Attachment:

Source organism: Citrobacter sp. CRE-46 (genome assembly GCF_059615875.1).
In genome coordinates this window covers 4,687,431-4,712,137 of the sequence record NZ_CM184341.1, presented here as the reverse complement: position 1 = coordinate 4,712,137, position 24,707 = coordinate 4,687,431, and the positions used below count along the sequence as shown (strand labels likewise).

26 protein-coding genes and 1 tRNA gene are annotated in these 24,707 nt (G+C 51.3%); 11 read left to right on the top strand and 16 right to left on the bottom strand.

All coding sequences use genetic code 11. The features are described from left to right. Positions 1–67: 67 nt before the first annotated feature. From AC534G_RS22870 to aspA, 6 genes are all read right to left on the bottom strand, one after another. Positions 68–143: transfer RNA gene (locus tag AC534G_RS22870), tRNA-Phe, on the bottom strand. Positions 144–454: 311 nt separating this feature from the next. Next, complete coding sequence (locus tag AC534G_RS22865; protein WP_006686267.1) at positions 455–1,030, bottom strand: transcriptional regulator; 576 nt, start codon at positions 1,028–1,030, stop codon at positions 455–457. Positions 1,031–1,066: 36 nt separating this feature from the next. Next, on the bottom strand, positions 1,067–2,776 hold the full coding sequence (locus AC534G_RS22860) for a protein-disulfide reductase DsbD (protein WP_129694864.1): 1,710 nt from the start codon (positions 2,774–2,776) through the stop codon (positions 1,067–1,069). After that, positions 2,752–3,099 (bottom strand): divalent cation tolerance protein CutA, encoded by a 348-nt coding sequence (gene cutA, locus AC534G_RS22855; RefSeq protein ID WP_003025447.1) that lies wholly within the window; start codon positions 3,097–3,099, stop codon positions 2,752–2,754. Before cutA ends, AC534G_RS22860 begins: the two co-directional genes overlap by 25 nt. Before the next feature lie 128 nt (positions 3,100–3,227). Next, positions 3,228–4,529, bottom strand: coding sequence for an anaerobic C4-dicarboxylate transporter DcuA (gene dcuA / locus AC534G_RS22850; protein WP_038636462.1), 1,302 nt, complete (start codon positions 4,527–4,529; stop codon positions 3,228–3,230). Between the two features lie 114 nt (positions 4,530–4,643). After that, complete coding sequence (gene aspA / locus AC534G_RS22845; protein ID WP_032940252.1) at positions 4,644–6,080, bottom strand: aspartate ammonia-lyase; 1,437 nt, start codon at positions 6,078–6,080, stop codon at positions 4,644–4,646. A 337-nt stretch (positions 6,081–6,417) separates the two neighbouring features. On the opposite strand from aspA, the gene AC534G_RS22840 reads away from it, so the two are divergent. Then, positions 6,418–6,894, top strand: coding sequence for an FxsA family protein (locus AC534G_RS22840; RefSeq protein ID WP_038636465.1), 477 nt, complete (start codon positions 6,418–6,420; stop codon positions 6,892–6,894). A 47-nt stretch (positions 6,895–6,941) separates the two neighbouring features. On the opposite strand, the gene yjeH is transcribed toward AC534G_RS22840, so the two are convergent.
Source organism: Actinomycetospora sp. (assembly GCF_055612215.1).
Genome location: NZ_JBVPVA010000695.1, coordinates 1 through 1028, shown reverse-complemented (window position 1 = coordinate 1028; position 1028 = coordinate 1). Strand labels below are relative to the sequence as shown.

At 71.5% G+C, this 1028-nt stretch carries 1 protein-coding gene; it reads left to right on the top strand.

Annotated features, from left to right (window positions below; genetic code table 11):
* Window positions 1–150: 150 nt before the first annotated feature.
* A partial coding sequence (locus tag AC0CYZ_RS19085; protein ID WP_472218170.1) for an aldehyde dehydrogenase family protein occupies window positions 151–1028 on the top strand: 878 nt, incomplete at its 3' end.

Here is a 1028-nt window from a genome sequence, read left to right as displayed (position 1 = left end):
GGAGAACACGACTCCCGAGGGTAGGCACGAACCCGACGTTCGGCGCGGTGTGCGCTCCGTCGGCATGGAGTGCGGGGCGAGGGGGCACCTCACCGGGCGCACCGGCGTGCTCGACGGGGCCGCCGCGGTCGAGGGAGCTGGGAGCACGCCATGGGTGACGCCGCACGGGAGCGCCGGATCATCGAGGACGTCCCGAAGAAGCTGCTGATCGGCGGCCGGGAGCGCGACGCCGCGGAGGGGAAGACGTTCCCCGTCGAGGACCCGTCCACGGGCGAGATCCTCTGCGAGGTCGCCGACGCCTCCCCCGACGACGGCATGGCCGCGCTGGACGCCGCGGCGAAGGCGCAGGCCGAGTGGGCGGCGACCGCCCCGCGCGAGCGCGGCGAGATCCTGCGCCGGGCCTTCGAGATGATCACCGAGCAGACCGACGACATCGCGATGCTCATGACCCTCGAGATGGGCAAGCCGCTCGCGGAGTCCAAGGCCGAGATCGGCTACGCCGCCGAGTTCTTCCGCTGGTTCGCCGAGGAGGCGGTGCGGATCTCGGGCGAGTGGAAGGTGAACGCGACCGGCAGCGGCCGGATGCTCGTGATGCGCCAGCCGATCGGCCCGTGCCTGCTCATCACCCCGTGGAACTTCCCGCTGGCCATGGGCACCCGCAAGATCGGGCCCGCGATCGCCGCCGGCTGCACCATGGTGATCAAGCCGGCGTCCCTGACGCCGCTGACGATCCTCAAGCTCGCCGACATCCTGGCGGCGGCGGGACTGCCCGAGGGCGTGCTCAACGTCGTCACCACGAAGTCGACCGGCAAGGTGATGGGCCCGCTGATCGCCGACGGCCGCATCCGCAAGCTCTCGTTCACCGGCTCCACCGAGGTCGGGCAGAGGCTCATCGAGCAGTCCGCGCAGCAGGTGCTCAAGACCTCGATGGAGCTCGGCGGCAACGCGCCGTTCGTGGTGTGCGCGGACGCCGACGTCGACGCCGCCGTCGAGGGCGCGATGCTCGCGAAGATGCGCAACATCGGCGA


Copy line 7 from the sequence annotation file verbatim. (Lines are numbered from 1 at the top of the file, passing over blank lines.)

At 71.5% G+C, this 1028-nt stretch carries 1 protein-coding gene; it reads left to right on the top strand.